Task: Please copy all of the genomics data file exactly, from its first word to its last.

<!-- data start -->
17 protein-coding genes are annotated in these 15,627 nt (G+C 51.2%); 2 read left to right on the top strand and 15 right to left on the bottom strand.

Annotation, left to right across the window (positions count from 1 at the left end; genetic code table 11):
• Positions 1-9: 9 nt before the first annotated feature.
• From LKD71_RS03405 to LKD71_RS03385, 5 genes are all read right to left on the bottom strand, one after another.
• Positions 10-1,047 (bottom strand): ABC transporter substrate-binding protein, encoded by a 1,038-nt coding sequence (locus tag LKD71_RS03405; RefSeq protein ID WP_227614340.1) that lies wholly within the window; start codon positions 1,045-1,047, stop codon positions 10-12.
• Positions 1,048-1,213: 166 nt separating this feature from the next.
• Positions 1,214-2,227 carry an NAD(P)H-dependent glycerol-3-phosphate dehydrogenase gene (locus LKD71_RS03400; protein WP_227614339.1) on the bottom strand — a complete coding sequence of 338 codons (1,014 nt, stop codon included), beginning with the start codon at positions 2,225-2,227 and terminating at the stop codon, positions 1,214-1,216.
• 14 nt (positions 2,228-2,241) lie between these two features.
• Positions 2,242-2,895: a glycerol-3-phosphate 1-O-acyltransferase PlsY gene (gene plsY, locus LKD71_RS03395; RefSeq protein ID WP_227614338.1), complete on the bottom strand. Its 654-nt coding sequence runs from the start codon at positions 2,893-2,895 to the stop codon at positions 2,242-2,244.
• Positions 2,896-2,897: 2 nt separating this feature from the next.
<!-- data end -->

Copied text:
17 protein-coding genes are annotated in these 15,627 nt (G+C 51.2%); 2 read left to right on the top strand and 15 right to left on the bottom strand.

Annotation, left to right across the window (positions count from 1 at the left end; genetic code table 11):
• Positions 1-9: 9 nt before the first annotated feature.
• From LKD71_RS03405 to LKD71_RS03385, 5 genes are all read right to left on the bottom strand, one after another.
• Positions 10-1,047 (bottom strand): ABC transporter substrate-binding protein, encoded by a 1,038-nt coding sequence (locus tag LKD71_RS03405; RefSeq protein ID WP_227614340.1) that lies wholly within the window; start codon positions 1,045-1,047, stop codon positions 10-12.
• Positions 1,048-1,213: 166 nt separating this feature from the next.
• Positions 1,214-2,227 carry an NAD(P)H-dependent glycerol-3-phosphate dehydrogenase gene (locus LKD71_RS03400; protein WP_227614339.1) on the bottom strand — a complete coding sequence of 338 codons (1,014 nt, stop codon included), beginning with the start codon at positions 2,225-2,227 and terminating at the stop codon, positions 1,214-1,216.
• 14 nt (positions 2,228-2,241) lie between these two features.
• Positions 2,242-2,895: a glycerol-3-phosphate 1-O-acyltransferase PlsY gene (gene plsY, locus LKD71_RS03395; RefSeq protein ID WP_227614338.1), complete on the bottom strand. Its 654-nt coding sequence runs from the start codon at positions 2,893-2,895 to the stop codon at positions 2,242-2,244.
• Positions 2,896-2,897: 2 nt separating this feature from the next.